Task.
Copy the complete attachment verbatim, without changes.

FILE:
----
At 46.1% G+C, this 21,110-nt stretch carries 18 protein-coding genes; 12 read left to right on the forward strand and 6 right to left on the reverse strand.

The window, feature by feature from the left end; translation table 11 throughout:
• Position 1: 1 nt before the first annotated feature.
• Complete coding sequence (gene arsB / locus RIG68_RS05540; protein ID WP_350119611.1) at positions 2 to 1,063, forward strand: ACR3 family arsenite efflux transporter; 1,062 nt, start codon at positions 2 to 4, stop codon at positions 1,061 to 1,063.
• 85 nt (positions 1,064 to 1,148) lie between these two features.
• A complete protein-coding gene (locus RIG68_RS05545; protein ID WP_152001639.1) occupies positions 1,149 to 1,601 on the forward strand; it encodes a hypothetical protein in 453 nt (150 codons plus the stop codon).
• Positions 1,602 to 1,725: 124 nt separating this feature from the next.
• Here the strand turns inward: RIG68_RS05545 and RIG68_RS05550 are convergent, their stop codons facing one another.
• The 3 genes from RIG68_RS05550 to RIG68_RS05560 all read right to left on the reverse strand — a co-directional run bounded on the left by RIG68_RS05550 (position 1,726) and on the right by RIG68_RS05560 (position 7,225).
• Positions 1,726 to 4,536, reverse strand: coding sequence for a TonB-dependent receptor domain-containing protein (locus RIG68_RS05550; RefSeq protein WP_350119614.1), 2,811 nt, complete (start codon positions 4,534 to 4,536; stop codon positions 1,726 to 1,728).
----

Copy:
At 46.1% G+C, this 21,110-nt stretch carries 18 protein-coding genes; 12 read left to right on the forward strand and 6 right to left on the reverse strand.

The window, feature by feature from the left end; translation table 11 throughout:
• Position 1: 1 nt before the first annotated feature.
• Complete coding sequence (gene arsB / locus RIG68_RS05540; protein ID WP_350119611.1) at positions 2 to 1,063, forward strand: ACR3 family arsenite efflux transporter; 1,062 nt, start codon at positions 2 to 4, stop codon at positions 1,061 to 1,063.
• 85 nt (positions 1,064 to 1,148) lie between these two features.
• A complete protein-coding gene (locus RIG68_RS05545; protein ID WP_152001639.1) occupies positions 1,149 to 1,601 on the forward strand; it encodes a hypothetical protein in 453 nt (150 codons plus the stop codon).
• Positions 1,602 to 1,725: 124 nt separating this feature from the next.
• Here the strand turns inward: RIG68_RS05545 and RIG68_RS05550 are convergent, their stop codons facing one another.
• The 3 genes from RIG68_RS05550 to RIG68_RS05560 all read right to left on the reverse strand — a co-directional run bounded on the left by RIG68_RS05550 (position 1,726) and on the right by RIG68_RS05560 (position 7,225).
• Positions 1,726 to 4,536, reverse strand: coding sequence for a TonB-dependent receptor domain-containing protein (locus RIG68_RS05550; RefSeq protein WP_350119614.1), 2,811 nt, complete (start codon positions 4,534 to 4,536; stop codon positions 1,726 to 1,728).